Skip To Main Content

Student Artists Dazzle at AP Art Show

Student Artists Dazzle at AP Art Show

“Advanced Placement” indeed! Students from our AP Art classes displayed their exceptionally advanced work in the Edward J. Duffy Family Art Center and Gallery for the AP Art Show, much to the delight of the gallery’s curator, Studio Art Teacher and Digital Communication, Design, and Innovation Co-Chair Charles Hollinger.

“I am incredibly happy and proud of this year’s group of AP students. They have worked so hard all year long and created some wonderful pieces,” Chas said. “They are a thoughtful and dedicated group of young artists, and their work reflects that.” 

Visitors viewing the art were equally impressed, enjoying the displays and asking questions of the artists. There was tremendous creativity and variety among the themes for each collection, from historical perspectives to world views to deeply personal expressions.

The works of Brooklyn Hairston ’24 fell very much into the latter category. “My theme centers around how we as people of color see ourselves through the lenses of society and how these perceptions are  internalized,” she explained. “I depicted these feelings by using songs for inspiration and attaching their meaning and lyrics to the pieces. I reinterpreted some of the lyrics to help verbalize and visualize those feelings.”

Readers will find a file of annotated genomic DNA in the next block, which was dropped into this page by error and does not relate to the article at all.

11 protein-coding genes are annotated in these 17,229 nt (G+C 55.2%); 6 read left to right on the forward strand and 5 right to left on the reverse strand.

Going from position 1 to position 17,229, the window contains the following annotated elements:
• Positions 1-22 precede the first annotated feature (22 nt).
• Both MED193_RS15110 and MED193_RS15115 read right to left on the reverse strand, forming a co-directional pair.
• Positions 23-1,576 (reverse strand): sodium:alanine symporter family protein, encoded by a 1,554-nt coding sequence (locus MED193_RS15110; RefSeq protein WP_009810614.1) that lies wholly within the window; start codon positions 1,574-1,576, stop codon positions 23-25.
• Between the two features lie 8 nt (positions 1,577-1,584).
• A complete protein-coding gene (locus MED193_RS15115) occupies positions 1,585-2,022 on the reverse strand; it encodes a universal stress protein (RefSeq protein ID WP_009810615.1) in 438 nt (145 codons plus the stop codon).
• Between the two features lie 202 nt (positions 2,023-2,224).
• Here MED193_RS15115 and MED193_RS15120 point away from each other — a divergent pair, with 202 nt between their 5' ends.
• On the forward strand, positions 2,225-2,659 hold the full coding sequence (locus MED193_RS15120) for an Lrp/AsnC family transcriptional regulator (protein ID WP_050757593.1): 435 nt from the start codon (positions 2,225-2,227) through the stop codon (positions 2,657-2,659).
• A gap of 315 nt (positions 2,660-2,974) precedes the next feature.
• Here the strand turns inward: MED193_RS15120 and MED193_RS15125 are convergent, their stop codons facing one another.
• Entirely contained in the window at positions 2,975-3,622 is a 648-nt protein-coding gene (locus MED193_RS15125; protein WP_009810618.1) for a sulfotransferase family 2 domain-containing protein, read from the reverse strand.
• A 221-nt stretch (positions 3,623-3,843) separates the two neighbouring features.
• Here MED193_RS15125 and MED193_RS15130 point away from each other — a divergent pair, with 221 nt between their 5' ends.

Taking a similarly introspective approach, Irene Chen ’24 confronted her ongoing relationship with her own appearance. “The subject of my portfolio was very delicate and personal to me,” Irene said. “I portrayed this by depicting various stages of my progression, from when I was entrenched in insecurity to the positive place where I am now.” And S.S. ’24 chose “Exile” as her theme, presenting her life story by exploring and expressing different stages of exile through her pieces of art. “In this journey, I was hoping to find healing,” she said. “And I believe I did.”

Other students chose different avenues to express themselves through their art. Han “Alisa” Cui ’24 created 15 self-portraits based on art movements and artists throughout history, while Maddalena Faraci ’24 created scenes showing how she perceives the world around her—the details, pallets, and moments that capture her attention. Xicheng “Angel” Xu ’24 showcased Chinese history and culture in a way that, she said, “transcends superficial perceptions.”

Still others found inspiration in contrasts—love and loss (Liza McIntire ’24), the positives and negatives of technology (Catherine Steers ’24), and the interplay of conflict and harmony (Yueqi “Jessica” Zhao ’25).  

Despite so many diverse themes and styles, all of the artistic displays had one thing in common…they were exceptional. Congratulations to our talented AP Art students for a job well done!